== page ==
Drew's mom, Kate, graciously accepted my invitation to guest blog. Thank you Kate for bringing us all encouragement from the heart and from the heartland. I hope it gives you all ideas about how you can get involved!
Second graders don’t really understand boundaries very well- they love to touch and hug and feel and love maybe a little too much for the comfort of most. But it’s part of what I love about my job. And these little sweeties can’t get enough of my lanyard! The symmetry and shine of the beads, the interesting feel of the patterns, the glimmer of something around my neck. Kids can’t resist. My lanyard gets handled a lot over the course of a typical school day.
I picked up my first one at the CNCF conference this past summer, a fellow cancer-mom admiring another’s beautiful work in memory of her beautiful Erin. I eagerly awaited the first day of school, after two years removed from my job to care for Drew during his treatment. Now with Drew, almost four, in remission since April 2008, and his brother Ben, almost two, who was born during the early stages of Drew’s treatment, I was ready to return.
I clipped my ID onto my lanyard during my two teacher prep days before school started, and the compliments flew! Everyone wanted to know where they could get one! There were many interested in my lanyard, but even more importantly than that, I found myself with a natural, beautiful way to talk about neuroblastoma, talk about what my son and my family had been through, and talk about Erin and so many beautiful children like her who have been lost. Even though most of my co-workers were familiar with my journey, this beautiful jewelry became a new reason and a new way for them to understand who I really was, and what was really important to me now that my life had been turned upside-down.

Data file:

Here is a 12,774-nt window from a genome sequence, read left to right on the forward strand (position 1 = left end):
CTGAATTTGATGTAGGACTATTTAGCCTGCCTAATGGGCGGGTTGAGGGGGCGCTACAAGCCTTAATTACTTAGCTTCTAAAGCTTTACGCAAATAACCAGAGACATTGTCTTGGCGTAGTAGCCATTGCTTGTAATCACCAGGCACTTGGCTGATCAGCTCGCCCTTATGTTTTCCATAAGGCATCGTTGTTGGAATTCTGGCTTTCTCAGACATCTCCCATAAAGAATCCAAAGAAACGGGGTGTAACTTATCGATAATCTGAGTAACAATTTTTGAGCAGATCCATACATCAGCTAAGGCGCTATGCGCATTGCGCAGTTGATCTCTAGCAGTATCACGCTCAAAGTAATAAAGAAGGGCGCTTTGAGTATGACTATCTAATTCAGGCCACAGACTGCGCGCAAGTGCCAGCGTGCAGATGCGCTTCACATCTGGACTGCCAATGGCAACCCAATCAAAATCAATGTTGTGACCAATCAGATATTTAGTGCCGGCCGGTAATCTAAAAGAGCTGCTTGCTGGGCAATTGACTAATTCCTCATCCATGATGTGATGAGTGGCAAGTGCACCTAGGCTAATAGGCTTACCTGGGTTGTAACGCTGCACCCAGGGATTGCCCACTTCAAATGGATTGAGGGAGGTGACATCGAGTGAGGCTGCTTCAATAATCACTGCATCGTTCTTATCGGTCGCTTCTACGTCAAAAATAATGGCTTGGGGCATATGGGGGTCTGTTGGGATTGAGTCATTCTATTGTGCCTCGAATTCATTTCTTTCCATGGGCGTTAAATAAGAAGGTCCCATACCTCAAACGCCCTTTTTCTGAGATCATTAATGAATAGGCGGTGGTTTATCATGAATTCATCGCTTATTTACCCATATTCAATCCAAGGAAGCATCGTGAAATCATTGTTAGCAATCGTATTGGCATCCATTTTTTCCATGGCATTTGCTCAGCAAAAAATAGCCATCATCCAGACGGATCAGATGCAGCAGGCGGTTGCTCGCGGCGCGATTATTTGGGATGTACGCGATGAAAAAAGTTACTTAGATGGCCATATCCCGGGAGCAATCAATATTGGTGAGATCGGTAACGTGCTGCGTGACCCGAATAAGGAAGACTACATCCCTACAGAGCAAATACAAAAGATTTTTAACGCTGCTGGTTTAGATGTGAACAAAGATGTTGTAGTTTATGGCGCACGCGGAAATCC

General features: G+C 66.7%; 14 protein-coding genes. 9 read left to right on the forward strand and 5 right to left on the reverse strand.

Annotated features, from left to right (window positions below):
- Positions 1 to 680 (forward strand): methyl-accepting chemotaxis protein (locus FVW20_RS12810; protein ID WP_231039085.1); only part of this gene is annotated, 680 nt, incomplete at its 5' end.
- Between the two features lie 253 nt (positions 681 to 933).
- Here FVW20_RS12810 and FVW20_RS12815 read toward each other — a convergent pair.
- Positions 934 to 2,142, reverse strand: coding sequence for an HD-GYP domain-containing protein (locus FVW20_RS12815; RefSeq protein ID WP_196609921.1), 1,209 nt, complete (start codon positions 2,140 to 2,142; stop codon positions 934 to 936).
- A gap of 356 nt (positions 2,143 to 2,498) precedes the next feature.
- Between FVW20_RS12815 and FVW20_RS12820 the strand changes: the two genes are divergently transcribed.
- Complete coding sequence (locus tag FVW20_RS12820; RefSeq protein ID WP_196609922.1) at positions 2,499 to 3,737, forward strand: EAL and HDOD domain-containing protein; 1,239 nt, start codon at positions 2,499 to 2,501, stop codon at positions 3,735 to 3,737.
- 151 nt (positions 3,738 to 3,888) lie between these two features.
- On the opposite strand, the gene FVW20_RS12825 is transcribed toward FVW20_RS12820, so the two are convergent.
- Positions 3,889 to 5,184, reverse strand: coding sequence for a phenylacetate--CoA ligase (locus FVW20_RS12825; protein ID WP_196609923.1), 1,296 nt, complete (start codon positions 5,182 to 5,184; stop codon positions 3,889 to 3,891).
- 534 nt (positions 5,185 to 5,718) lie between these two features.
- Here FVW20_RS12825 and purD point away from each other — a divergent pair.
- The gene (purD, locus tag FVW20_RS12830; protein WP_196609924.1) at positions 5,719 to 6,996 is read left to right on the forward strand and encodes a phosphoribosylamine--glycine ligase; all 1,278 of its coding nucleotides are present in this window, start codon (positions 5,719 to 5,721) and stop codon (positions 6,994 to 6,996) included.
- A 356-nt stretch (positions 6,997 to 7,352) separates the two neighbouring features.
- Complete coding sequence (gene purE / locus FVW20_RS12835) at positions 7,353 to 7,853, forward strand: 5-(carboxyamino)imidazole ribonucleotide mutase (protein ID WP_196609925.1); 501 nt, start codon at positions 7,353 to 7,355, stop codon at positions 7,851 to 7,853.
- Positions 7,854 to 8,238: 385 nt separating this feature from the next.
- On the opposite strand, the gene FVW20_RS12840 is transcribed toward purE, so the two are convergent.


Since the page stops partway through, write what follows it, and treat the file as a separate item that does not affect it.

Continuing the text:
I set up my first display in the teacher’s lounge, and was delighted at the success. Delighted for CNCF, and delighted for the memory of Erin. Then I realized it was going even further than that. There were twenty new lanyards out there, twenty more people passing the word about neuroblastoma, about Erin’s story, about Drew’s story. And I knew I had to continue bringing these lanyards to my community of teachers and beyond.
Vickie has generously and enthusiastically responded to the “demand” of her product here. She’s even added a special “blue” bead to some of the pieces to honor Drew’s battle with neuroblastoma. It’s so touching to know that his story gets out there too. I love knowing that even though that time in our lives was terrible, it is now being used to do good- to spread awareness, to raise money for research, to talk about amazing kids like Drew and Erin.
The lanyards continue to be in high demand here in Crown Point, Indiana. There have even been several special orders. I’ve got a whole office of women waiting for a display this week. And I know there will be a whole new group of people that not only enjoy beautiful jewelry, but now have an easy way to tell the world about neuroblastoma.
As for me, three new lanyards later and all of mine still take a beating from my second graders (did I mention they’re incredibly sturdy?) I’m proud to wear and spread the word about something strong, beautiful, and unique, just like our kids. Thank you Vickie, and Erin, for bringing Erin’s Dream Lanyards to Indiana!